How does this group fit into the wider community?  Why would the wider community be happy that we are there?  Why would they mourn if we were not there?  How does our meaning change with our activity?  How does the wider community thrive and flourish because we thrive and flourish?

This is the big ask.  So many old organizations feel rotten because they are no longer connected with the wider well-being of the community – in the community’s eyes, that is, not their own.  Does the community see them?  How does the community see them?  What is the symbiosis?

What is the symbiosis between our event or startup and the wider community?  How do they see us? When they talk about us, or our activities?  Which parts of our work bring a light to their eyes?

Social media has raised the ante in events management

Tough.  In the olden-days we were a star to get #1 right.  It is not enough any more.  We have to step up through the levels. So point me to good examples, please, because I am still learning too.

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Game designers are better at psychology than psychologists

Jane McGonigal, games designer extraordinaire, has long pointed out that games are better designed than most jobs.   I agree with her, but oddly I still prefer work.

Nonetheless, agreeing that games designers make better use of work psychology than psychologists do, I’ve been deliberately playing games from beginning to end.

Orientation that gives control back to the audience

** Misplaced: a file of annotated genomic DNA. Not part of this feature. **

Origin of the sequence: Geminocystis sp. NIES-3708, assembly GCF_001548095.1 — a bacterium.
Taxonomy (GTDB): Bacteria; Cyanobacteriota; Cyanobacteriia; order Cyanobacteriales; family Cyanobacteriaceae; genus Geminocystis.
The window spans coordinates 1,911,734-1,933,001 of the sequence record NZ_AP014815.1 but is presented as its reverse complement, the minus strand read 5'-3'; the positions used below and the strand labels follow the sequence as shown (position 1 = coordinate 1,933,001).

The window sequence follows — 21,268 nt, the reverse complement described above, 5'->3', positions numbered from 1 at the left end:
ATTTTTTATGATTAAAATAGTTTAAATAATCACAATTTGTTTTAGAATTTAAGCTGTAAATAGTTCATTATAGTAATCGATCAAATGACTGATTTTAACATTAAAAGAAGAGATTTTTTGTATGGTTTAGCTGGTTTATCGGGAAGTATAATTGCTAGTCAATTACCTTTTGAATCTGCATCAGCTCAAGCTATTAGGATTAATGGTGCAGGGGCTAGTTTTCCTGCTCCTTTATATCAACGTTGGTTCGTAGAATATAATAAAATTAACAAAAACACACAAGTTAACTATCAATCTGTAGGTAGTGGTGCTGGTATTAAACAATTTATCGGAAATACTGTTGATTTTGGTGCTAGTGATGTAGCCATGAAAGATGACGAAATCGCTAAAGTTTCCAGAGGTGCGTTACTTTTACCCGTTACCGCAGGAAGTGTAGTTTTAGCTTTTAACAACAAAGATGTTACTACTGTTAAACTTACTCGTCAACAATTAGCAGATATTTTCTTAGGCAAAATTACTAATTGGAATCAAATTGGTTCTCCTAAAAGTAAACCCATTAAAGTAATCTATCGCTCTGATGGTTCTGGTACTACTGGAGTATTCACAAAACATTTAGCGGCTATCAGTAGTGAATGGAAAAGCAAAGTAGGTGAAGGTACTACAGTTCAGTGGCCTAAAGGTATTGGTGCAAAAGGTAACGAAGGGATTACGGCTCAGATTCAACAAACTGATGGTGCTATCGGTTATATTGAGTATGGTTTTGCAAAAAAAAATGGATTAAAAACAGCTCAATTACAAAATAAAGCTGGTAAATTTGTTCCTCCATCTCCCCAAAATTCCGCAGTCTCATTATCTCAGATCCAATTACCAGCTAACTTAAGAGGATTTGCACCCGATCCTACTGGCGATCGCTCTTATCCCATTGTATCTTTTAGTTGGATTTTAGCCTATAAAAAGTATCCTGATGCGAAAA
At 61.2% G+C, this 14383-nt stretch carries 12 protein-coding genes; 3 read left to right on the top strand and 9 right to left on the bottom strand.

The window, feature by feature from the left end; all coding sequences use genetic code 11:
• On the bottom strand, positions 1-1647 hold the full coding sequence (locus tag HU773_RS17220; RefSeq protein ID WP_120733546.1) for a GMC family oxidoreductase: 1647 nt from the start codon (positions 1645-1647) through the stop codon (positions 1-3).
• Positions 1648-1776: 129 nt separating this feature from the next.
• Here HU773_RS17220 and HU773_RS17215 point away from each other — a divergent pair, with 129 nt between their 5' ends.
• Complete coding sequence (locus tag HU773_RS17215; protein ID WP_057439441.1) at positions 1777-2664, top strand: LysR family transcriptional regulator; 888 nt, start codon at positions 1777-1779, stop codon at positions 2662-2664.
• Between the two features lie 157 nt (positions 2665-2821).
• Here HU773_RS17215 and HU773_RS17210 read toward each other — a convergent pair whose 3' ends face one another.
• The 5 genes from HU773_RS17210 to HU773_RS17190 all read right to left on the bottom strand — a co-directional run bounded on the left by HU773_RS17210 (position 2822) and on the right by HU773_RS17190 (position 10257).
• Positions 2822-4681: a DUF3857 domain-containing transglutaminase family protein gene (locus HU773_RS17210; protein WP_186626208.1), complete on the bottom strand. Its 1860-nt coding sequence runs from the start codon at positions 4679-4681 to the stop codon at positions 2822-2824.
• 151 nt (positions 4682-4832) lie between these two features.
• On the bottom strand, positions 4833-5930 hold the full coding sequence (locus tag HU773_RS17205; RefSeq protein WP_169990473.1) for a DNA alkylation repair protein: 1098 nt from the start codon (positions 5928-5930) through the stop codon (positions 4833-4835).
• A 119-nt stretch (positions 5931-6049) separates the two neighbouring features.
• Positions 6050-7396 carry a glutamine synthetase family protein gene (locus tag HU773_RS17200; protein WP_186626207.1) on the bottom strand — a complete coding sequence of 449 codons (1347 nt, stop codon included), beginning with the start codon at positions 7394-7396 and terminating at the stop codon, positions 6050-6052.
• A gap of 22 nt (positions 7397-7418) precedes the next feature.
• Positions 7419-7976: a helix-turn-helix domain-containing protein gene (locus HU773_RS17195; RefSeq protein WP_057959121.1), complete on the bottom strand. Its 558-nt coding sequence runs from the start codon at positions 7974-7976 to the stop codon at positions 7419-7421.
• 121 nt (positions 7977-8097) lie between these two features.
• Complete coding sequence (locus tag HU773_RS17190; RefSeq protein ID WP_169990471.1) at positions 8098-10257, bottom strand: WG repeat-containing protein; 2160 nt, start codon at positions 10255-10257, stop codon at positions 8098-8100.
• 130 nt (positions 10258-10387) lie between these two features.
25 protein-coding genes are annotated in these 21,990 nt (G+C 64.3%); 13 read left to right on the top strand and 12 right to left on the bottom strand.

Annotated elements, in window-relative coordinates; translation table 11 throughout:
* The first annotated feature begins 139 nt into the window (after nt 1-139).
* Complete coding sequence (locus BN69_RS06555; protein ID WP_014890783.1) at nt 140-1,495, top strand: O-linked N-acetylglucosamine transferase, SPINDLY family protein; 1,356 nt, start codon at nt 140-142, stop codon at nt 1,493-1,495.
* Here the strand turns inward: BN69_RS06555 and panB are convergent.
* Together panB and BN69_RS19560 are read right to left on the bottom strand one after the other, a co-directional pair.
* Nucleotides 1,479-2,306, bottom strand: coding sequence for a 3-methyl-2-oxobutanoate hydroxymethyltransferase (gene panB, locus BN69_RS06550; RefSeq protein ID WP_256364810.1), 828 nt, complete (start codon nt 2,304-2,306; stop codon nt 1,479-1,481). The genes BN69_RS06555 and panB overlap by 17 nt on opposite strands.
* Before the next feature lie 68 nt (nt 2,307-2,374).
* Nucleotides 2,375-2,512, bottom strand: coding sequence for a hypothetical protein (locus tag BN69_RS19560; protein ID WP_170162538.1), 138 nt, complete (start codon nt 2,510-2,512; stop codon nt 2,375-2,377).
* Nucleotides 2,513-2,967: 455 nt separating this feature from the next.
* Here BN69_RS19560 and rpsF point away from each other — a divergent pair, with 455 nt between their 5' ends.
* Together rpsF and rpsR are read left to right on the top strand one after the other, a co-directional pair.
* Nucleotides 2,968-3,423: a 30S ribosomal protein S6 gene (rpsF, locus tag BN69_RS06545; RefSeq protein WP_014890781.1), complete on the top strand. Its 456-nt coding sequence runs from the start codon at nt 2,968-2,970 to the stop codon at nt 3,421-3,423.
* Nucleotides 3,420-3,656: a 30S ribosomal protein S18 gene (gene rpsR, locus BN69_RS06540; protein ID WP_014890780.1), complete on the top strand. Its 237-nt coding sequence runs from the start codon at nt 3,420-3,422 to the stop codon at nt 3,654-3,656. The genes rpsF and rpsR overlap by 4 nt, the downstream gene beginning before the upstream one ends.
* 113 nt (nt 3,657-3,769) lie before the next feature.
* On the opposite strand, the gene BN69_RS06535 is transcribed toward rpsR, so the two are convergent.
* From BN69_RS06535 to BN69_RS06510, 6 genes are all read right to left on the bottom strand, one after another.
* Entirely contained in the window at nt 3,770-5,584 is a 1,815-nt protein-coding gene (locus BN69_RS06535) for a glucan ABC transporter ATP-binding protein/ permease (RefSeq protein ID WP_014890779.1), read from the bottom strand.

Getting into games, the autonomy dimension of Ryan & Deci’s ARC model is clear.  We need to be be able to see what to do at glance. We shouldn’t need elaborate instructions or encouragement.

Something for the audience to get their teeth into

I am stepping through the levels quite doggedly.  That should be the competence dimension of Ryan & Dec’s model.  In truth, games are quite fun while I am figuring out the rules – or when I think I can push myself to a new level.  But they also get boring quickly.  Dogged is the feeling I have!

A way for us to play together

I think I don’t use the social aspects of games sufficiently. Social or relationships, is the third component of Ryan & Deci’s ARC model.

I am probably not very sociable because my motives for playing games aren’t social.  But, equally, I probably get bored quickly because I am not being sociable.

Bringing our own rules to the game

What has interested me more has been the way my preconceptions affect my game play

In a game in which I played the role of explorer in Africa, it took me a long while to realize that I could deliberately kill people and even longer to do it.

In Mafia Wars running on Facebook, I am yet to start a fight. I am yet to invest in armor.  I only do jobs against an anonymous enemy.  When someone attacks me, I just clean up and take out some more insurance.

In Farmeville, I would like to share my tractor.

Does social mean more than sending gifts and energy bonuses? Are our ‘identities’ and ‘values’ also important to us?

Sometimes it is useful to have our values challenged.  Sometimes it is useful to see that we impose rules that other people don’t care about.

Then we have a choice.  Do we want to play by those rules?  Maybe we do.